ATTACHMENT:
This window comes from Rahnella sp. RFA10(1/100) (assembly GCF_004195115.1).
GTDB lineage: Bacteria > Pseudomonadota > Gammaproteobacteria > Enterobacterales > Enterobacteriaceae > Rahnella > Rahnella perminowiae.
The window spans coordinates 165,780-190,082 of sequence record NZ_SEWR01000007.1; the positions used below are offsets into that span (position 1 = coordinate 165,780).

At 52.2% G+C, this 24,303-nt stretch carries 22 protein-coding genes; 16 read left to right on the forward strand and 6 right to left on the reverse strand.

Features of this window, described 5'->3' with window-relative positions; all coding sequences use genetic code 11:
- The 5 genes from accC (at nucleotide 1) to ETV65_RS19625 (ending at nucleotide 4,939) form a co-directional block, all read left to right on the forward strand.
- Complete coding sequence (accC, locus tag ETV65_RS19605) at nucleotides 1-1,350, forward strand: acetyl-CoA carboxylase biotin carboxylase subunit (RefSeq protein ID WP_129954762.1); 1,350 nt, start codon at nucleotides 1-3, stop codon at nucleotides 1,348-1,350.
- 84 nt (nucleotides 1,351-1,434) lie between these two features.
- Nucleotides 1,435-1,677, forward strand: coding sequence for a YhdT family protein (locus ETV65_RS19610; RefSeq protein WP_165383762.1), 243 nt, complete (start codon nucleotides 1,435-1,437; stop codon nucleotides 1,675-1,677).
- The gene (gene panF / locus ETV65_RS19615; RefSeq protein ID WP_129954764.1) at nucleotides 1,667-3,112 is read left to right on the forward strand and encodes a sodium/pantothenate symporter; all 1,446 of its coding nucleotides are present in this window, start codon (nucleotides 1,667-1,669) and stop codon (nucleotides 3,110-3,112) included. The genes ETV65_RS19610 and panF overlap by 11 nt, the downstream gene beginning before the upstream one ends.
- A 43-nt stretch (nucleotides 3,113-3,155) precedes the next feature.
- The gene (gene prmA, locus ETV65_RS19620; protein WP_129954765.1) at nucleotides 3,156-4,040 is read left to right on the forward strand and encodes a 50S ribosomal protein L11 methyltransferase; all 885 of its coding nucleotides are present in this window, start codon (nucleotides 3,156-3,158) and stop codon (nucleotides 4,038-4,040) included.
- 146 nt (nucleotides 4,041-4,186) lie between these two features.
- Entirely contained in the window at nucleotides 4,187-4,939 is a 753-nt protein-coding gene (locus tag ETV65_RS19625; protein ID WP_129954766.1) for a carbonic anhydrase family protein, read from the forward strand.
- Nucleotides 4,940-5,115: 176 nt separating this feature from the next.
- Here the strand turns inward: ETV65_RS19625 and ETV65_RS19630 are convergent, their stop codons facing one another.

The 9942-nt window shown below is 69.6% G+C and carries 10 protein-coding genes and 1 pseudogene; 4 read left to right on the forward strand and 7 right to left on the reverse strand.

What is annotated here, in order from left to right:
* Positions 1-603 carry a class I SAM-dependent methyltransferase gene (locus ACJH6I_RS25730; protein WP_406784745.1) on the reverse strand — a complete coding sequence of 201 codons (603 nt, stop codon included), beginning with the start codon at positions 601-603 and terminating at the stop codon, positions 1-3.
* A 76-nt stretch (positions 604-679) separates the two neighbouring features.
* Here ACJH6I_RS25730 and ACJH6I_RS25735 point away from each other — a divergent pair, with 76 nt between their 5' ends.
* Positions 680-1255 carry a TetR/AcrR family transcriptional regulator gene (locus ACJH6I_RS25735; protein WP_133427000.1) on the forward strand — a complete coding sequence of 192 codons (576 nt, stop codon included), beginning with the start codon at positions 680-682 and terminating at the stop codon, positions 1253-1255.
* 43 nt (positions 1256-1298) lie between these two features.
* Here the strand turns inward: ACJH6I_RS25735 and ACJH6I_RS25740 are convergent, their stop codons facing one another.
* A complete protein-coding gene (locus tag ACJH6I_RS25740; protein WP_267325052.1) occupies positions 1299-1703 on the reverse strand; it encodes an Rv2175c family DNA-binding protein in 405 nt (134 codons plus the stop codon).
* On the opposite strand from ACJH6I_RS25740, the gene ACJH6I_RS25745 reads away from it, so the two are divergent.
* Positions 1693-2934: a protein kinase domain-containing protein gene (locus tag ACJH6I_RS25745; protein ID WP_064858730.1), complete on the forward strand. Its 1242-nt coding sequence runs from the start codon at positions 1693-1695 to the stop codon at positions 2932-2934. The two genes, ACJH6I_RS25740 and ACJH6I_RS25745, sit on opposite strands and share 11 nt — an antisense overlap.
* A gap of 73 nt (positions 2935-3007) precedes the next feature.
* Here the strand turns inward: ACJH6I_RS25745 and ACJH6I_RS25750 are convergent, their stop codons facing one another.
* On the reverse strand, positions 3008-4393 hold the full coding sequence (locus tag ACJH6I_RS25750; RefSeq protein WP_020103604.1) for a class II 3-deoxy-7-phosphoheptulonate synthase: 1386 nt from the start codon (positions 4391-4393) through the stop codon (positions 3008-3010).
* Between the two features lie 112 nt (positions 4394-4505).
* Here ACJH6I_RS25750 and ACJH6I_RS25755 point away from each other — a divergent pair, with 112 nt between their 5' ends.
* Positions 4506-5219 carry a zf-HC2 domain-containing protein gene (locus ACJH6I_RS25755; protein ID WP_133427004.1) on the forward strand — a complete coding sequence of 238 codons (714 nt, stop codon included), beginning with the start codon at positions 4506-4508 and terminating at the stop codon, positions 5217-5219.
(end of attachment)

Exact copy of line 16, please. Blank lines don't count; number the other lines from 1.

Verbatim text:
- Here the strand turns inward: ETV65_RS19625 and ETV65_RS19630 are convergent, their stop codons facing one another.